1 Angel Square1 Angel Square - 'there's a hint of blackberry, notes of Stilton, tobacco, horse manure and rose water'

1 Angel Square1 Angel Square

1 Angel Square1 Angel Square - more food prep areas

1 Angel Square1 Angel Square

1 Angel Square1 Angel Square

1 Angel Square1 Angel Square - every atrium needs a set of screens in the bright new world of modern offices 

1 Angel Square1 Angel Square - underground auditorium for 280 has finishing touches applied

1 Angel Square1 Angel Square - it's all about recycling 

1 Angel Square1 Angel Square 

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34 comments so far, continue the conversation, write a comment.

AnonymousOctober 16th 2012.

What's with the wonky photographs? They're giving me a headache...

1 Response: Reply To This...
KJHOctober 16th 2012.

Strange to spend time typing that

Kevin PeelOctober 16th 2012.

Can't wait to get a tour.

EugeneOctober 16th 2012.

Well done 3D Reid...fantastic piece of architecture. Reminds me of the City Hall 'egg' on London's south bank. I am sure this will become iconic Manchester in a couple of years...

the Whalley RangerOctober 16th 2012.

Carpet tiles, I must agree.

Some traveller types may have realised by now that Manchester Airport is the only airport on the planet greeting visitors with this sort of floor finish.

It is also true, that if you fell over pulling your hand luggage or carrying your sprog etc, you would instantly contract MRSA.

AnonymousOctober 16th 2012.

How good would this have looked at that MediaCity site too. (Well, if somewhat smaller.) Ah, if only!

4 Responses: Reply To This...
AnonymousOctober 16th 2012.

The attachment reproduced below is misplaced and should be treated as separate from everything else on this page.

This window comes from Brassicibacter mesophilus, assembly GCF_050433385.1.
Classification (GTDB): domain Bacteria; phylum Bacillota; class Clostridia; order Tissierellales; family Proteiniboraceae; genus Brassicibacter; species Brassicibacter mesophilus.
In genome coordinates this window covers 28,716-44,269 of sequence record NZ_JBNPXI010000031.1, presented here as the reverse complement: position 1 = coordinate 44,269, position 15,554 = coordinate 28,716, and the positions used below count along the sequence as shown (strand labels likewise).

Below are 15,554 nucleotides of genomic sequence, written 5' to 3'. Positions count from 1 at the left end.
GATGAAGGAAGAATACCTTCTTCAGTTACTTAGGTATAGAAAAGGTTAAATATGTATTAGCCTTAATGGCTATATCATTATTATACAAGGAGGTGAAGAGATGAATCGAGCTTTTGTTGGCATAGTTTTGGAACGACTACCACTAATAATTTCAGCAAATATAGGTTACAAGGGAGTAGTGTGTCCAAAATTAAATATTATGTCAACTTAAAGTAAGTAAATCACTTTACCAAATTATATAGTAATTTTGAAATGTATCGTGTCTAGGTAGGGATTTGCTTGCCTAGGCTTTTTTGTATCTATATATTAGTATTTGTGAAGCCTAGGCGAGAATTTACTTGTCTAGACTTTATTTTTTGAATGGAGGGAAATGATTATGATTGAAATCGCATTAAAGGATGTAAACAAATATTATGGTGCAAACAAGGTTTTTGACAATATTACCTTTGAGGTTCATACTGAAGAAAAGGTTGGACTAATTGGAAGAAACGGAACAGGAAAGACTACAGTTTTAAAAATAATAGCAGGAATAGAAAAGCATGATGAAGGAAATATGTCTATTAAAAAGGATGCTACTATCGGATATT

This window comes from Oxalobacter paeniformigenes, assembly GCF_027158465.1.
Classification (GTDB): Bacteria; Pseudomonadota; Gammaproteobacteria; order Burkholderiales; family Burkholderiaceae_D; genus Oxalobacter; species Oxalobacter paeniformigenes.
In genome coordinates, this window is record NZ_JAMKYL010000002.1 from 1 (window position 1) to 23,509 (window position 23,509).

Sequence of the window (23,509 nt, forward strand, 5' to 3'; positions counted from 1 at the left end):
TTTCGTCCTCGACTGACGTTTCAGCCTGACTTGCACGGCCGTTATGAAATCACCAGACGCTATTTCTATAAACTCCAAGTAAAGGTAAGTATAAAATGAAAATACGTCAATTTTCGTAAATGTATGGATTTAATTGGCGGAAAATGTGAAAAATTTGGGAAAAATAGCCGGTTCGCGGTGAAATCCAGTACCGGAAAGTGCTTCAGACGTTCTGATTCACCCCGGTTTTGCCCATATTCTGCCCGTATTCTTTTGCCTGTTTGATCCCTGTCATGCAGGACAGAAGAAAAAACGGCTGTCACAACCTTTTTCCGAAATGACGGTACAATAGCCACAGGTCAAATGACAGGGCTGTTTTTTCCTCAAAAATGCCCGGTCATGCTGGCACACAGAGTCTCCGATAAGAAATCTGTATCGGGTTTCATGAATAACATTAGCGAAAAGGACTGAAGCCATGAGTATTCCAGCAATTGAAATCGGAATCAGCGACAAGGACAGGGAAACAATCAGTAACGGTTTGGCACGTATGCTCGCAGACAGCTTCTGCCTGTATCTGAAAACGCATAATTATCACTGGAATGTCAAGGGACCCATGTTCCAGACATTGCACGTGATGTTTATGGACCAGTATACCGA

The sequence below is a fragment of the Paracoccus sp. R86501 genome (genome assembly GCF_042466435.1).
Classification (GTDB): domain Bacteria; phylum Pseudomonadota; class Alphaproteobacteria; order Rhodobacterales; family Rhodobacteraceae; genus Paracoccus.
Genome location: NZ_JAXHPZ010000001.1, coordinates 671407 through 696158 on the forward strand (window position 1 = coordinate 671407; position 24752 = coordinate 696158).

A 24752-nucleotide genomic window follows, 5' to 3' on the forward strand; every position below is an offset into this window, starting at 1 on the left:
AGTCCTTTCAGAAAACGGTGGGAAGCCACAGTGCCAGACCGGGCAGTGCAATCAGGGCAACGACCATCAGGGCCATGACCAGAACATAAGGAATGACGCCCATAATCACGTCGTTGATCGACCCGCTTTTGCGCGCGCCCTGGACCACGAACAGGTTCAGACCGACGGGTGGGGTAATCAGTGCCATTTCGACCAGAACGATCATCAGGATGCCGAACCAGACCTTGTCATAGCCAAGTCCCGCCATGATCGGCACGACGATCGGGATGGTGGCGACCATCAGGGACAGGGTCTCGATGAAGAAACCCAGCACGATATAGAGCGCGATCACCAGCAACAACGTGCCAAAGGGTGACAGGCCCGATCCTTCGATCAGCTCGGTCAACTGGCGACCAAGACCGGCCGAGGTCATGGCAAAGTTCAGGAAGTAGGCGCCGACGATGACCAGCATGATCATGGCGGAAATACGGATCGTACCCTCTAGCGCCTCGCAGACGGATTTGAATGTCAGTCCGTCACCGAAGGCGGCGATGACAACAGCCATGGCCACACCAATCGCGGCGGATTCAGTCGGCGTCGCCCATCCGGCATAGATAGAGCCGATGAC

God damn them for building in a pretty poor area of the city.

Expansion should be discouraged!

AnonymousOctober 16th 2012.

Eh? Such a design would have looked fantastic at MediaCity TOO. Too, I said.

AnonymousOctober 16th 2012.

The reason you will never see the likes 1 Angel Square at Mediacity is that Peel simply wouldn't pay for this standard of architecture.

They're a quick buck kinda company with a corporate ethos diametrically opposed to that of the Co-op.

AnonymousOctober 18th 2012.

Actually, if Peel had invested in a decent masterplan, quality architecture and public space at Salford Quays they might not be faced with losing one of their biggest tenants as they are now. BUPA are reported to be moving out of Anchorage and into the city centre.

Lorraine ByrneOctober 16th 2012.

Looks great.

Poster BoyOctober 16th 2012.

...the real benefit of 1 Angel Square, should be the useful extension of the city by the creation of a Victoria Quarter, to compliment N4Q -it's a pity that the area is dominated by previous attempts at urban regeneration (sic) - a monolithic multi-storey car park and the Printworks people's pleasure palace.

2 Responses: Reply To This...
Hero
RevaulxOctober 17th 2012.

If you mean the multi-storey on top of the bus station, i think it's positively elegant compared to most such structures. The backside of the Printworks is truly awful though

Poster BoyOctober 18th 2012.

...an aesthetic judgement is not the point. Time will judge that it was built in the wrong place.

Liz PageOctober 17th 2012.

Beautiful Well done The Co-operative and all involved

AnonymousOctober 17th 2012.

Can't wait to move in!

GadgeOctober 17th 2012.

It does look beautiful. I'd love to be able to sit out on that terrace at night, with its low lights.
So if so many people are moving over to this compact building, what are their former offices becoming?

And can we have British English please... '14 storeys above ground'

SmittyOctober 17th 2012.

Stunning, brilliant addition to the city's skyline.

Gadge - storey is a British English word xx

AnonymousOctober 17th 2012.

Pity about the name above the door....Co-op. Kind of takes the shine of it, what-what?